The Christmas I Broke Us

Photo: Getty Images | Unsplash, Craig Adderley | Canva
Mature man staring at Christmas tree

I hadn’t worked for two years. Christmas was coming and we were out of money. I quelled the panic inside me by bathing it in alcohol. Every day.

I had come out of law school near the top of my class, editor-in-chief of the law review, and bursting with potential. A law firm on the upper floors of a black glass building in downtown Portland hired me, and I used my signing bonus to buy my first decent suit. My wife and family expected to see me shine in the legal profession the way I had in law school.

It didn’t work out.

The law firm was composed of good people who gave me every chance to succeed, but I failed. The job that everyone expected to be my springboard to success turned out to be the pinnacle of my legal career. After a year of disappointing performance, the partners told me we were not a good fit. I proceeded to descend the economic ladder, working in sketchier and sketchier law firms and increasingly demeaning legal jobs. When no one would hire me any longer, I opened my own office and gave myself most days off. To drink.

The wife who worked while I went to law school gave up on me after I violated every obligation that a husband owes to his wife. When she was gone, I found a new wife in the bar where I drank. To this wife, who was supporting a young son, I still looked like I had potential, or at least more than her previous husband.

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With a new family, I made it to the office more often than before, but it didn’t last, and eventually, I couldn’t do it at all.

I broke down, telling her I had hated practicing law from the first day and that I needed to walk away. I would take a break and then find something in an associated field, maybe in government, education, or insurance. She had a good job. She loved me and was willing to support me through the good and the bad.

But I didn’t get another job. I turned in my life insurance policy for cash. I collected unemployment. I stopped paying my bills and process servers I used to hire came to our apartment with summonses for me. I declared bankruptcy. I took my book collection and, a few books at a time, sold it to a used book dealer for money to drink.

Having to support us on her income, my wife became frustrated and then angry with me, but we loved each other so she soldiered on. I lied to her. I told her I had applied for jobs that I hadn’t. I told her I had interviews, but I didn’t. While she worked and my stepson attended school, I sat in the apartment. And I drank.

For two years.

Photo: Andrew Neel/Pexels

As Christmas approached, we decided we would spend what little Christmas money we had on our boy.

We could get a tree and gifts for him and make a Christmas dinner. To afford those things, we would forego gifts for each other. It was not my first time being poor and not the first time that I had made an agreement like that with a woman I loved. It is the kind of agreement that responsible adults make, but compassionate adults never keep.

We blamed our condition on bad luck. On a downturn in the economy. On discrimination. We never blamed it on my drinking.

We ate our Christmas dinner and watched while her son, my stepson, opened presents and then went to be at his father’s house for a second Christmas. The two of us were alone to open the remaining presents under the tree. I poured myself some vodka from the bottle of Stoli that I kept in the freezer. There was always money for Stoli. We opened presents from my parents. There was one for both of us from her brother and one from my sister.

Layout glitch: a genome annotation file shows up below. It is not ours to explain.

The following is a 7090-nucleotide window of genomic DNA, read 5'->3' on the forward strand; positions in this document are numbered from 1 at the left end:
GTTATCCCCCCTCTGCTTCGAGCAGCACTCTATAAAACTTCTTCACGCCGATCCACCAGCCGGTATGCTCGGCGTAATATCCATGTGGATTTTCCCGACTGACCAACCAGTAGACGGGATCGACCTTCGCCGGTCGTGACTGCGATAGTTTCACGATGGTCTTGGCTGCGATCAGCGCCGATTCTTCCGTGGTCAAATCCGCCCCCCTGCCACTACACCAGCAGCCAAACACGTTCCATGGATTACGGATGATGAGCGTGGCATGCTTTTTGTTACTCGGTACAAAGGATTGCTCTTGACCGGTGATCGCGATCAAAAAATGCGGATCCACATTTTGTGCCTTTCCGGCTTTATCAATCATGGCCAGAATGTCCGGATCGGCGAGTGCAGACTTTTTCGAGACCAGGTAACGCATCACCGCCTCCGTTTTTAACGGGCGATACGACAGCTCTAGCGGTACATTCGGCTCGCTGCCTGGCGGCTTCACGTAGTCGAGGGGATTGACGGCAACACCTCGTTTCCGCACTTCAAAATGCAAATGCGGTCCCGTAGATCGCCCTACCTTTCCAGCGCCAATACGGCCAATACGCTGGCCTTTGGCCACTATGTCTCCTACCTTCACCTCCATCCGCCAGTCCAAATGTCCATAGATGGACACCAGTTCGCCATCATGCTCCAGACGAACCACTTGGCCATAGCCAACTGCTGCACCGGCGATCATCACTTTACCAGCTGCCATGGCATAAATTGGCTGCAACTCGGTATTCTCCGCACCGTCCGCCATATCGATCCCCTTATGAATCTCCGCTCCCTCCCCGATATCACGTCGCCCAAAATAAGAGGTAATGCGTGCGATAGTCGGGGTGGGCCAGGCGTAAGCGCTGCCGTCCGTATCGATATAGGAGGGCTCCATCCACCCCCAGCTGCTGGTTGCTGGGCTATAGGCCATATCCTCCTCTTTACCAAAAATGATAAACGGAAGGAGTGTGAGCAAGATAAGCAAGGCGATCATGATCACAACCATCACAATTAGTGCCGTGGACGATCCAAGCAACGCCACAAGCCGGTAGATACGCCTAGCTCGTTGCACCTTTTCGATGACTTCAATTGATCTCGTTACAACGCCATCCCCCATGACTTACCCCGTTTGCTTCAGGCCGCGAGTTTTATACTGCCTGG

Then there were three left, and they were all for me. From her. She had broken our agreement.

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I had not. There was nothing from me under the tree for her.

When all the presents were opened, she cried. I asked her what was wrong and tried to comfort her.

“All I wanted from you was a pair of socks,” she sobbed, “Just a damn pair of socks.”

Three months later, unable to carry out the suicide I’d been planning, I checked myself into an alcohol treatment program. I have been sober ever since.

The marriage lasted another five years and every year I included among her other gifts a pair of socks — a reminder and an apology for that terrible night. It wasn’t enough. We tried. We truly did, but I broke the marriage that Christmas Eve, and despite valiant efforts on both our parts, it would not be put back together.

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That Christmas occurred over thirty years ago.

Once sober, I returned to the legal profession, built a successful career, and retired. She never remarried but found peace. As I look back, the hurt I caused the ones I loved when I was drinking was most often not from what I did to them, but what I failed to do.

Many recovered alcoholics have done things that can never be made right. For me, one of those things happened that Christmas Eve thirty years ago. The memory of it is my Ghost of Christmas Past. It visits me every December to remind me what I did, where I have been, and where, if I am not vigilant, I could go again.

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Orrin Onken, a retired elder-law lawyer, writes about aging, cooking, and addiction on Medium. His legal mystery novels are available on Amazon.

This article was originally published at Medium. Reprinted with permission from the author.